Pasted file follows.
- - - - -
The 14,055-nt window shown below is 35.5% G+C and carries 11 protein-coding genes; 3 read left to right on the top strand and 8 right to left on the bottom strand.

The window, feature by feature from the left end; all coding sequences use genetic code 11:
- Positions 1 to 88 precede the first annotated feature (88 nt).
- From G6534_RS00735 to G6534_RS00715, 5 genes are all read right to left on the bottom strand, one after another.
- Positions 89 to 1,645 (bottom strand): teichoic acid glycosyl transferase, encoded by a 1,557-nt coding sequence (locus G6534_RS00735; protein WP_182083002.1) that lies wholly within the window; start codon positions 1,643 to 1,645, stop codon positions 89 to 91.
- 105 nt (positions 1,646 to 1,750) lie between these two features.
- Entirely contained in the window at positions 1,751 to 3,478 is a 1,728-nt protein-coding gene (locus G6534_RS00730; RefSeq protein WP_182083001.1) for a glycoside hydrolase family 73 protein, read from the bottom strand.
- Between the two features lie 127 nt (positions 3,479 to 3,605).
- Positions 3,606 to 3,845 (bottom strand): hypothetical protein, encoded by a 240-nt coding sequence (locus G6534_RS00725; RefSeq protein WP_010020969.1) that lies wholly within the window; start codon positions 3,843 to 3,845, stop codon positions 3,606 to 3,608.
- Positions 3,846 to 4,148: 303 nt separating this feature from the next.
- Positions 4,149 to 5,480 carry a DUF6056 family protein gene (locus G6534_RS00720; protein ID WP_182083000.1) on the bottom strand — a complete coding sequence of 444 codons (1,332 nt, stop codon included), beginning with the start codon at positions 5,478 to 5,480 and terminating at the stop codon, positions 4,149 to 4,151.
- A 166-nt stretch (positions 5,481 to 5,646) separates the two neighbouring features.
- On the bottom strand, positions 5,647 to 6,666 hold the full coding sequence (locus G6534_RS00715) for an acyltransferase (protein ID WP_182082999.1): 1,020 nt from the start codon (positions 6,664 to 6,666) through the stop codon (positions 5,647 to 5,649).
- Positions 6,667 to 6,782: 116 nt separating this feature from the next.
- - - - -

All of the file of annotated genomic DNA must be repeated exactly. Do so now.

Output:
The 14,055-nt window shown below is 35.5% G+C and carries 11 protein-coding genes; 3 read left to right on the top strand and 8 right to left on the bottom strand.

The window, feature by feature from the left end; all coding sequences use genetic code 11:
- Positions 1 to 88 precede the first annotated feature (88 nt).
- From G6534_RS00735 to G6534_RS00715, 5 genes are all read right to left on the bottom strand, one after another.
- Positions 89 to 1,645 (bottom strand): teichoic acid glycosyl transferase, encoded by a 1,557-nt coding sequence (locus G6534_RS00735; protein WP_182083002.1) that lies wholly within the window; start codon positions 1,643 to 1,645, stop codon positions 89 to 91.
- 105 nt (positions 1,646 to 1,750) lie between these two features.
- Entirely contained in the window at positions 1,751 to 3,478 is a 1,728-nt protein-coding gene (locus G6534_RS00730; RefSeq protein WP_182083001.1) for a glycoside hydrolase family 73 protein, read from the bottom strand.
- Between the two features lie 127 nt (positions 3,479 to 3,605).
- Positions 3,606 to 3,845 (bottom strand): hypothetical protein, encoded by a 240-nt coding sequence (locus G6534_RS00725; RefSeq protein WP_010020969.1) that lies wholly within the window; start codon positions 3,843 to 3,845, stop codon positions 3,606 to 3,608.
- Positions 3,846 to 4,148: 303 nt separating this feature from the next.
- Positions 4,149 to 5,480 carry a DUF6056 family protein gene (locus G6534_RS00720; protein ID WP_182083000.1) on the bottom strand — a complete coding sequence of 444 codons (1,332 nt, stop codon included), beginning with the start codon at positions 5,478 to 5,480 and terminating at the stop codon, positions 4,149 to 4,151.
- A 166-nt stretch (positions 5,481 to 5,646) separates the two neighbouring features.
- On the bottom strand, positions 5,647 to 6,666 hold the full coding sequence (locus G6534_RS00715) for an acyltransferase (protein ID WP_182082999.1): 1,020 nt from the start codon (positions 6,664 to 6,666) through the stop codon (positions 5,647 to 5,649).
- Positions 6,667 to 6,782: 116 nt separating this feature from the next.